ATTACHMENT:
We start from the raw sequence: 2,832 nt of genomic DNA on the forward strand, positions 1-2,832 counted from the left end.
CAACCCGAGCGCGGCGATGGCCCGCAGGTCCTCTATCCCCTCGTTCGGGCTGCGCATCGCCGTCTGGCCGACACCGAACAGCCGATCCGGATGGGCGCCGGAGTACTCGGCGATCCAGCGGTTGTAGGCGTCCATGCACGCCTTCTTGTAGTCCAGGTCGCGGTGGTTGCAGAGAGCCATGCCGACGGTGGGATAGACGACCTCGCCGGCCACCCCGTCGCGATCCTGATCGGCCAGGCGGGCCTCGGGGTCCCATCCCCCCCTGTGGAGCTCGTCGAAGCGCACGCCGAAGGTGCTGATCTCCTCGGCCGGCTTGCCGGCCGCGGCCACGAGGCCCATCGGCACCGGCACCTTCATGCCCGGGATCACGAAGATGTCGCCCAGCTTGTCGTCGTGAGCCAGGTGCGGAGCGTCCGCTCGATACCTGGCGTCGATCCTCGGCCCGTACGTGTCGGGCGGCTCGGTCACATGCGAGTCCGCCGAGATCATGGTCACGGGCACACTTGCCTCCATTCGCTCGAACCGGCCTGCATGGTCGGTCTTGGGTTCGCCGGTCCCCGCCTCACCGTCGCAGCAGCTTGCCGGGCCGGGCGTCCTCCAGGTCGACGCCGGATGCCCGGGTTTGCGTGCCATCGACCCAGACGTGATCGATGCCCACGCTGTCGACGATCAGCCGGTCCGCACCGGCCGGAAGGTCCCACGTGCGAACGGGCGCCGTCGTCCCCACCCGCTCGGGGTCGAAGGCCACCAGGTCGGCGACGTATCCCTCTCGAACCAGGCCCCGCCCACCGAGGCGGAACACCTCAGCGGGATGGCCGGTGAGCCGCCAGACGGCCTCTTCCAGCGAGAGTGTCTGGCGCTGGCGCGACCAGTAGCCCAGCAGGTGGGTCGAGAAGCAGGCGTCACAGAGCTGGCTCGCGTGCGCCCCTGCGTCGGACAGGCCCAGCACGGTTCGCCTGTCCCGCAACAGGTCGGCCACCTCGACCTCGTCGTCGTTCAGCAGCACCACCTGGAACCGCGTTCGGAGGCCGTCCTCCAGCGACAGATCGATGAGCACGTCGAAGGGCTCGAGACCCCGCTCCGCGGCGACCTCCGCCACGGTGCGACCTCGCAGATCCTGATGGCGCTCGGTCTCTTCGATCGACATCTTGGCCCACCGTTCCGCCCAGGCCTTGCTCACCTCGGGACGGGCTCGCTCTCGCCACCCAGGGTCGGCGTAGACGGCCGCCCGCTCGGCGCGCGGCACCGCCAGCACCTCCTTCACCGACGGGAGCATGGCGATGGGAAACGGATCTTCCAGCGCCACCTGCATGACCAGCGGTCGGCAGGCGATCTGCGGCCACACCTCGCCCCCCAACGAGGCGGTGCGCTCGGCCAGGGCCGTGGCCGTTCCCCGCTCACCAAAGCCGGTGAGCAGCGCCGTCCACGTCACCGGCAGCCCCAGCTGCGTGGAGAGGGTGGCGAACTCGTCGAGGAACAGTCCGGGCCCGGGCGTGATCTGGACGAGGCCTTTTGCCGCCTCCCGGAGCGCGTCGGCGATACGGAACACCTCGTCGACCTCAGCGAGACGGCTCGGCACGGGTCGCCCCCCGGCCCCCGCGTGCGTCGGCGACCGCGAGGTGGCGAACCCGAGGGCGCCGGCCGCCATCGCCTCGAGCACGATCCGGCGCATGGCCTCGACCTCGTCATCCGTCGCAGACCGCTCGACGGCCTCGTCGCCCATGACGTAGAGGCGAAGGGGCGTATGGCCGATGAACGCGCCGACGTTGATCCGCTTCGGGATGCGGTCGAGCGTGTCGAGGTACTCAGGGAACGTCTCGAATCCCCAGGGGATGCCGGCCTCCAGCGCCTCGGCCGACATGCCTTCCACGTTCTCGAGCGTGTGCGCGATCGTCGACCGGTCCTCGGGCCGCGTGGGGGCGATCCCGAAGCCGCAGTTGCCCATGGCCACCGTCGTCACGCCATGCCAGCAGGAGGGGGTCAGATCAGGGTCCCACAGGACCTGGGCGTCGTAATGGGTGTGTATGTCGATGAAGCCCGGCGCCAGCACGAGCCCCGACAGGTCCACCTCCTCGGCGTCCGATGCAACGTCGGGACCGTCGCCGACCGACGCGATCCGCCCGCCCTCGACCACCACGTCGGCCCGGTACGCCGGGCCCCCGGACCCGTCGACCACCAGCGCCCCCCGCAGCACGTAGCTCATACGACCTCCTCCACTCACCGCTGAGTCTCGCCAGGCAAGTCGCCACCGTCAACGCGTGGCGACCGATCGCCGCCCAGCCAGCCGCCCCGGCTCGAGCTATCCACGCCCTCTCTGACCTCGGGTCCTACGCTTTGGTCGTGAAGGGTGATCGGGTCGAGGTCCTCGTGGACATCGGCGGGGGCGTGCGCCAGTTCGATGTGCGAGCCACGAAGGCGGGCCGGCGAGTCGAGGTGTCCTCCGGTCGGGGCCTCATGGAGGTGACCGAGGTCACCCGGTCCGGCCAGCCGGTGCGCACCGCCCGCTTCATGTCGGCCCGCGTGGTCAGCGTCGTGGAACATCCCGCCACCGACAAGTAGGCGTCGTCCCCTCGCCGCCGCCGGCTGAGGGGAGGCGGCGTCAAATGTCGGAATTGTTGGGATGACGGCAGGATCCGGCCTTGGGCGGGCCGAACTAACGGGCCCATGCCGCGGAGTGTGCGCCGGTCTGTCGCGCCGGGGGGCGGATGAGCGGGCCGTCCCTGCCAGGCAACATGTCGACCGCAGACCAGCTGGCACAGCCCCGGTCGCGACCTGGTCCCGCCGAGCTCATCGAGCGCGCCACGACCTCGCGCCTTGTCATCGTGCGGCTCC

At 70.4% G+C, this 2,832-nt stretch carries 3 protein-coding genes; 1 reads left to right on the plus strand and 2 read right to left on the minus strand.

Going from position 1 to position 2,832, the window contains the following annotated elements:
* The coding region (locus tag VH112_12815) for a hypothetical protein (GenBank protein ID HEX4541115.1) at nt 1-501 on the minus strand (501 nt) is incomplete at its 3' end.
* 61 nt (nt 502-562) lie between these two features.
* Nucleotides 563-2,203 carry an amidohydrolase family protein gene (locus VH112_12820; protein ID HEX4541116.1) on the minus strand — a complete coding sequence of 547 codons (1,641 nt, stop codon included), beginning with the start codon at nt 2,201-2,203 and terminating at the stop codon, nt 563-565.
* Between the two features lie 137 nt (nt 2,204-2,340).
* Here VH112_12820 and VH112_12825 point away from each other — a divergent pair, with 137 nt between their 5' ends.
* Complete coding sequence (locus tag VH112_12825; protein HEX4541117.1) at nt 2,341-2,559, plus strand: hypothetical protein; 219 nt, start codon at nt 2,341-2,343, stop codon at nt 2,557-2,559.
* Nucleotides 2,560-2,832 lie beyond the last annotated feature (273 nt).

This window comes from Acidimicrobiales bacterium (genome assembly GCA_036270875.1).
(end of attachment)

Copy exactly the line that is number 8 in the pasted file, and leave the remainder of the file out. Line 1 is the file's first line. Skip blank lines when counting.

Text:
* Between the two features lie 137 nt (nt 2,204-2,340).